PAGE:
Property Investment- The Opportunities And Risks

Updated: Oct 31, 2020

Australian residential property has a strong record of delivering capital growth, and can be an ideal vehicle to build long-term wealth. However, any form of investing carries a level of risk. It is important to understand both the opportunities and risks related to property investment before any action is taken.

Why invest in Australian Residential property? What are the opportunities?

1. Current & future demand

When you consider that housing provides shelter (a basic human need), it is easy to appreciate the demand for residential property in Australia. The demand exists for both owner occupiers and renters, with rental properties accounting for around 30% of the nations 10million dwellings. As our population grows, our demand for residential housing increases. Australia is experiencing large levels of migration- driven by the fact Australia is generally viewed as a safe & aspirational place to live, with a stable political landscape and strong employment opportunities. This migration, along with natural increases in birth rates, is resulting in the Australian population growing by around 400,000 people each year. Hence, the demand for Australian housing is ever increasing.

2. Track record of capital growth

Since the inception of records, there is well documented evidence of Australian house prices continuing to rise over time. This growth was especially prevalent in the back half of the 20th century and into the start of this century. A recent Swiss research paper identified that Australian house price growth in the 55 years since 1961, was the most sustained property market upswing in the world , rising at 8.1% per annum. In the most recent 25 year period to 2018, the median Australian House Price grew 412% or $459,900. There is a strong track record of Australian real estate delivering capital growth.

3. The ability to leverage

Property is well accepted as security for borrowing from Australian lenders. Property also offers greater leverage (loan to valuation ratios) than other investment vehicles (such as Shares). You can therefore use this leverage to build and hold a meaningful asset base.

4. Income

Rental income helps to minimise the holding cost of the asset, allowing investors to hold property for the longer-term, maximising capital growth outcome

5. Tax Benefits

Property investors obtain tax benefits via deductions for negative gearing, depreciation and other costs such as interest, rates, insurance etc.

What are the negative aspects / risks associated with investing into Australian Residential Property?

1. Entry and Exit Costs

Property is an illiquid asset with significant entry and exit costs, it cannot be quickly or easily traded (like shares). Property should therefore be viewed as a long -term investment.

2. Holding Costs

There are ongoing holding and maintenance costs associated with an investment property. Whilst standard holding costs (rates, insurance, mortgage payments) can be consistent in both timing and cost, some property repairs/ maintenance issues can be unplanned and expensive. A cash buffer should be maintained to cover such expenses.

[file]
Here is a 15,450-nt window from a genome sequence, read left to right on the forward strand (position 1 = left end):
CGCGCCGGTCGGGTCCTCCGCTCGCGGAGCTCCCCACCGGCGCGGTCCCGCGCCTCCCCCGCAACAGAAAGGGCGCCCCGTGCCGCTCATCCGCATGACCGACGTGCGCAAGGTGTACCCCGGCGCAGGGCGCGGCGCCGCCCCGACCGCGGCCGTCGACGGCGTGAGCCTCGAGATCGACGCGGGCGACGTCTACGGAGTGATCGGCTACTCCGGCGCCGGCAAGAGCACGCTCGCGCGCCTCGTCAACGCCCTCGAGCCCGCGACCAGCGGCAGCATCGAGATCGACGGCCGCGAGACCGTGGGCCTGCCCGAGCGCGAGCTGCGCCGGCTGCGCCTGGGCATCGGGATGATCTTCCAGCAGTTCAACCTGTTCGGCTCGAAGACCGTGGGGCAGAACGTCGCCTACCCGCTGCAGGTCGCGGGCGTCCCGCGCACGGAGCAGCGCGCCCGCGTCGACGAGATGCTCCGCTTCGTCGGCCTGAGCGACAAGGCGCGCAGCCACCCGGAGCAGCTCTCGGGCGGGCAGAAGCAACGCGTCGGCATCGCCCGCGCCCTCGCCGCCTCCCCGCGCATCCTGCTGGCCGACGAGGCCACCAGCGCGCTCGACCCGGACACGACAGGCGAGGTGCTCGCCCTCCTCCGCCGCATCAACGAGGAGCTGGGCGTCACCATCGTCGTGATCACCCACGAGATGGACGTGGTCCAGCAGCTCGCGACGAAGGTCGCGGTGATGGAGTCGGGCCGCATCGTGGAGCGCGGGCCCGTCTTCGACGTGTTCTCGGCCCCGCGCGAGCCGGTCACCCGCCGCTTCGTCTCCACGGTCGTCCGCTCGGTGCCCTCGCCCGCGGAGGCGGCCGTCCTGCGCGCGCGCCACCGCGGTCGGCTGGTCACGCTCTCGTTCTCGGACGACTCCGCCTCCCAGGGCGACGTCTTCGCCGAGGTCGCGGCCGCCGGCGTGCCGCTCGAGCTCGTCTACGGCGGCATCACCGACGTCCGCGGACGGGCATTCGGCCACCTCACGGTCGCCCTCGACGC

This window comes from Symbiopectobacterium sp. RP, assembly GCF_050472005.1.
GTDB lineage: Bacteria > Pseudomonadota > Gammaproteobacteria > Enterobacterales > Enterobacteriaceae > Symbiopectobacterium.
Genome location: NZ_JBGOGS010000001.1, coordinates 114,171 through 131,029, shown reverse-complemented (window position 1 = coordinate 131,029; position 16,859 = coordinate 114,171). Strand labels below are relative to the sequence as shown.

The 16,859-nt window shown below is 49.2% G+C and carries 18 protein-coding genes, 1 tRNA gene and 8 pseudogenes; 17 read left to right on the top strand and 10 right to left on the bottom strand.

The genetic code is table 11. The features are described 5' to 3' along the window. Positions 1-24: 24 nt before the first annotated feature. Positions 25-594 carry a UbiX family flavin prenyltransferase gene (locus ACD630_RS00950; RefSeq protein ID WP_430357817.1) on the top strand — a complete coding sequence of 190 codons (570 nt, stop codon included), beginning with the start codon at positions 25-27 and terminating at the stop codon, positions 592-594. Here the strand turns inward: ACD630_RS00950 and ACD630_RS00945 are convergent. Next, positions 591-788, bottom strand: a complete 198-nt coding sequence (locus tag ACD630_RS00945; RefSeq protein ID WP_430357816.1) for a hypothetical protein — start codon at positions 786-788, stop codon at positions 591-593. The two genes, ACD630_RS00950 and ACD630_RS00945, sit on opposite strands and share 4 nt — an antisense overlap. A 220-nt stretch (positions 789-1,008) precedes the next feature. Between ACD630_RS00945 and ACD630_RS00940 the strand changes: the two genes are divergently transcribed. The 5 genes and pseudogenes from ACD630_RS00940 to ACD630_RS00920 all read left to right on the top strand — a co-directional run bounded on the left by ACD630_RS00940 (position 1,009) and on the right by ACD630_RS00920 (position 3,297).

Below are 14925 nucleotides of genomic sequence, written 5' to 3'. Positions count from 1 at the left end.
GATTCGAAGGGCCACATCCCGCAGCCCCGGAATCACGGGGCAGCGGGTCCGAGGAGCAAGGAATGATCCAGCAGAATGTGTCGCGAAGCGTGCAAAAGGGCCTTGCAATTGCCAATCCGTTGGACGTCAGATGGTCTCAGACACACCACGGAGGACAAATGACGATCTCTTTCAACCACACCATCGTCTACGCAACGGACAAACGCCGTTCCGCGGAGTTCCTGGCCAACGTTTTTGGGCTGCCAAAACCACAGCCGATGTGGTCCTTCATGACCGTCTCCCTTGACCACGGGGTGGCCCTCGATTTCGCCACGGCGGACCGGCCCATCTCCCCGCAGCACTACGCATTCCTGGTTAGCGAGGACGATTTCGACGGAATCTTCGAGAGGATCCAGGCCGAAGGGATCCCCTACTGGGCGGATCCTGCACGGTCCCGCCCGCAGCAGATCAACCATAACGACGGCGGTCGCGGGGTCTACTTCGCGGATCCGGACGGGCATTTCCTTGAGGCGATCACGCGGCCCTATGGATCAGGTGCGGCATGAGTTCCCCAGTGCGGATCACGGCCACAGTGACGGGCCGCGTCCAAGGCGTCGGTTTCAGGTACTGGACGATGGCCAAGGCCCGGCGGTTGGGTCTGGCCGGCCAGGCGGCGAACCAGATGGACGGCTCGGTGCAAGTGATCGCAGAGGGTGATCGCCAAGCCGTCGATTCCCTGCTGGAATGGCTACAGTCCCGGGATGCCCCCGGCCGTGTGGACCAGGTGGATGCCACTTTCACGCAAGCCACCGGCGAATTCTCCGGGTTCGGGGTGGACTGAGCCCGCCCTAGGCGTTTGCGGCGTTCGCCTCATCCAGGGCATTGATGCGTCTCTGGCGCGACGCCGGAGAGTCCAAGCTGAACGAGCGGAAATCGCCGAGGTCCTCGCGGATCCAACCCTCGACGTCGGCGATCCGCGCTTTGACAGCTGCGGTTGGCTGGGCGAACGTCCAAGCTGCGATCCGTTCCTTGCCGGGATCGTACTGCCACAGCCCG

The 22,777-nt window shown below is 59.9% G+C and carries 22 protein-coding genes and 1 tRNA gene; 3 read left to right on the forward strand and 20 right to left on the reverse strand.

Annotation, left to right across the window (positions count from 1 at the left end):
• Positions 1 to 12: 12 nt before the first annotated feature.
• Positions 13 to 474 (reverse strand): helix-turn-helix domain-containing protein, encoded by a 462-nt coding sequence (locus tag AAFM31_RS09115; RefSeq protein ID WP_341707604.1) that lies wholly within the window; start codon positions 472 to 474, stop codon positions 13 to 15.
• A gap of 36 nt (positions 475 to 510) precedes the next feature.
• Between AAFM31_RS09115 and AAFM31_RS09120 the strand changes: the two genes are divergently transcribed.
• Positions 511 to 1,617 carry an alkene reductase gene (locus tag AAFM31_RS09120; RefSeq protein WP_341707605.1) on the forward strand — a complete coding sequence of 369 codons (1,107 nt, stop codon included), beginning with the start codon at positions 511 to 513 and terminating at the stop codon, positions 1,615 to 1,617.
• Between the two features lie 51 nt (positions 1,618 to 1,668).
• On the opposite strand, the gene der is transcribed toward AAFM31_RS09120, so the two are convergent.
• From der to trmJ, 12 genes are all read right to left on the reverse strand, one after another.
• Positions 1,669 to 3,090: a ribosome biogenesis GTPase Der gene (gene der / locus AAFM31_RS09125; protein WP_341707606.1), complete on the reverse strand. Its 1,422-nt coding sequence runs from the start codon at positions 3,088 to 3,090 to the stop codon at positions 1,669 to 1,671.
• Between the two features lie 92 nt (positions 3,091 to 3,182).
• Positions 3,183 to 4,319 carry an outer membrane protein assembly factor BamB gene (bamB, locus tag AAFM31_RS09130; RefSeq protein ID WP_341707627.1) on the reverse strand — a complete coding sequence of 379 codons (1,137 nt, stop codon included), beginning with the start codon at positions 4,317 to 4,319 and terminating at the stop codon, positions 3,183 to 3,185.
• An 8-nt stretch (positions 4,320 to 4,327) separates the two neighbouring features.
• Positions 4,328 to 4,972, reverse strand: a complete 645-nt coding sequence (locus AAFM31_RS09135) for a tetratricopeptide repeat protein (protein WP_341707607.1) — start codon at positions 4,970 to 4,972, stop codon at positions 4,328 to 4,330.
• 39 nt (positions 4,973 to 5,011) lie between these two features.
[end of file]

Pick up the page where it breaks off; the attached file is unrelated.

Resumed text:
3. Tenant Risks

Whilst tenants provide valuable income, issues can arise. Tenants may fall behind in rent, damage the property, or choose to vacate, leaving the property empty and without income. A high- performance property management agency can help to mitigate tenant risk, helping to maximise current and future incomes. Landlord insurance is also recommended.

4. Gearing Risks

Many investment properties carry a level of debt. Variable interest rates may rise or fall. When interest rates rise, the investor holding costs increase. Whilst APRA delivers guidance to lenders to apply stress tests to new borrowers to ensure they can accommodate higher interest rates (with a 2.5 % sensitivity margin added to the 'actual' interest rate), Investors need to be aware that variable interest rates can rise. Investors may choose to adopt a fixed interest rate to deliver cashflow certainty for a period of time. Investors should also carry a cash buffer to meet any unexpected increased holding costs.

5. Value & Volatility Risk

Property does not always go up in value. Whilst the long-term prognosis of well-located high demand properties (eg a freestanding family home in the inner to middle rings of major capital cities such as Sydney, Melbourne or Brisbane) is generally good, the line of growth is not linear. Property growth can move in cycles (driven by macro and micro economic conditions), and periods of rapid price expansion can often be followed by a period of value decline. Conversely, property with poor demand may not grow at all, and as such, choosing the right asset is a critical part of property investing.

In summary, investing into Australian residential property can be a rewarding experience helping to build long term wealth. It is not unrealistic to expect quality, well- located Australian homes to carry higher values in 25 years, compared to today. That said, there are no guarantees, and property investment (like all forms of investment) carries risk. It is important that current and future property investors are aware of these risks and have meaningful mitigation plans in place. Investors are encouraged to self- educate, or enlist the assistance of reputable Independent/ Licenced professionals (Such as Qualified Property Investment Advisors QPIA's, Licenced & Independent Buyers Agents, Mortgage Brokers, Accountant & Lawyers).

Grant Foley is a Property Investor, Qualified Property Investment Advisor (QPIA), Licenced Real Estate Agent & Buyers Agent. Enquiries: